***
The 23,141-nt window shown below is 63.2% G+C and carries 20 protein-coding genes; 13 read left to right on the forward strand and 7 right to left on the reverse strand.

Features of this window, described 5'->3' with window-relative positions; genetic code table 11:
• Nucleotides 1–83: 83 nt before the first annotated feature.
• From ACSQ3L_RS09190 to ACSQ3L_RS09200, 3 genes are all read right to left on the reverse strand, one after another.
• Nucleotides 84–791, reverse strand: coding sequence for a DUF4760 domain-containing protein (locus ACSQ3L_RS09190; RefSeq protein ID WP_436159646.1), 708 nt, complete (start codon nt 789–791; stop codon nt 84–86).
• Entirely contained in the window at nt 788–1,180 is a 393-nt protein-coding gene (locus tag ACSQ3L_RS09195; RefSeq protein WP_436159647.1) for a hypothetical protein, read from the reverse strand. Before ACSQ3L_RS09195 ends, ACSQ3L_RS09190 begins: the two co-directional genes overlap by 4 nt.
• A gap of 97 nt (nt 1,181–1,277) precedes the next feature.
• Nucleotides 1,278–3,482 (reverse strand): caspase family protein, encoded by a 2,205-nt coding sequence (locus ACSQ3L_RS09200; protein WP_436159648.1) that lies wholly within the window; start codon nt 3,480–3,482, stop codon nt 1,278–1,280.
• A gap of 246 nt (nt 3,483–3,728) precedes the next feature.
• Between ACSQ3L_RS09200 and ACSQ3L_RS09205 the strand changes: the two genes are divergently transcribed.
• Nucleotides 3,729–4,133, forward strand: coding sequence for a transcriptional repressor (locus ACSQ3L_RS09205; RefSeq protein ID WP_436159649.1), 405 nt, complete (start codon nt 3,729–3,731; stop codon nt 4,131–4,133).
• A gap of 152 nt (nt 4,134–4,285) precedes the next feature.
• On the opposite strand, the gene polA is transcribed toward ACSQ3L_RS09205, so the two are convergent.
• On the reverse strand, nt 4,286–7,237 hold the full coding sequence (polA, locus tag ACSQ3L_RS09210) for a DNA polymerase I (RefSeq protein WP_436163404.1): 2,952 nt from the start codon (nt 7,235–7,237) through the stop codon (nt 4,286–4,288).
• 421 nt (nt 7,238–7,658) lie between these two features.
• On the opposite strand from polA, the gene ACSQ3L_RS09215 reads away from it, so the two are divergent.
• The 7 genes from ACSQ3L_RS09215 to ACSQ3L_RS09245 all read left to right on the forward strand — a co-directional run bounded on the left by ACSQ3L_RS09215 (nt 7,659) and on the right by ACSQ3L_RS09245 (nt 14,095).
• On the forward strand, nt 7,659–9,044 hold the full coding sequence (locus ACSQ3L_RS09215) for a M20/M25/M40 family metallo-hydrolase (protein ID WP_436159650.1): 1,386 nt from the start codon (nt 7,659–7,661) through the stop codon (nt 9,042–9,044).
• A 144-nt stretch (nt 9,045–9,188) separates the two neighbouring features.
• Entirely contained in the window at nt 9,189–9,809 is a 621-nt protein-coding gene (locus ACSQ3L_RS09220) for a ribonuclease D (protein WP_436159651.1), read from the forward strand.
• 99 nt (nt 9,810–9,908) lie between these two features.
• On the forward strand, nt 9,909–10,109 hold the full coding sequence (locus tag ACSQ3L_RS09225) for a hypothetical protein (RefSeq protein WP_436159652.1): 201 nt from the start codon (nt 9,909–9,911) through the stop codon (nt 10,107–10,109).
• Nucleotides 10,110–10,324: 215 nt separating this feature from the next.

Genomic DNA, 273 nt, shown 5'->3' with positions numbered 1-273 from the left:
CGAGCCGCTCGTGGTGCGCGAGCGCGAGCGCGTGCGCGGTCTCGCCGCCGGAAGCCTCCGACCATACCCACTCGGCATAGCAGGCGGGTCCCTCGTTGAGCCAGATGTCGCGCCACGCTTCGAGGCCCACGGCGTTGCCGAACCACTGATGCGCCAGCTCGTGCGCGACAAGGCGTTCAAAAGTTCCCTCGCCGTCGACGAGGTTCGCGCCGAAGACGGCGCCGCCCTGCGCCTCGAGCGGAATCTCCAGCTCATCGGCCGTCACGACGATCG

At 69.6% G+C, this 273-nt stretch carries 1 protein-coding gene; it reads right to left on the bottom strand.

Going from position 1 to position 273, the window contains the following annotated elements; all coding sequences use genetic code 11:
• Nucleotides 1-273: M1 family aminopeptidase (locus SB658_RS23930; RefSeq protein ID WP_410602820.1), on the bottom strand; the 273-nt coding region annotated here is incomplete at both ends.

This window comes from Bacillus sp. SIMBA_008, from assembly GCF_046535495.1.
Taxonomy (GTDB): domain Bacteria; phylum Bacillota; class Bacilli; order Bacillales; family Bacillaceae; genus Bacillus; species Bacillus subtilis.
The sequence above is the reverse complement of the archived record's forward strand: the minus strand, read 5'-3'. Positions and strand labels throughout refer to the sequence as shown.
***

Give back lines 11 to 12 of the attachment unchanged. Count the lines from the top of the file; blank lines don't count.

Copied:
• Nucleotides 3,729–4,133, forward strand: coding sequence for a transcriptional repressor (locus ACSQ3L_RS09205; RefSeq protein ID WP_436159649.1), 405 nt, complete (start codon nt 3,729–3,731; stop codon nt 4,131–4,133).
• A gap of 152 nt (nt 4,134–4,285) precedes the next feature.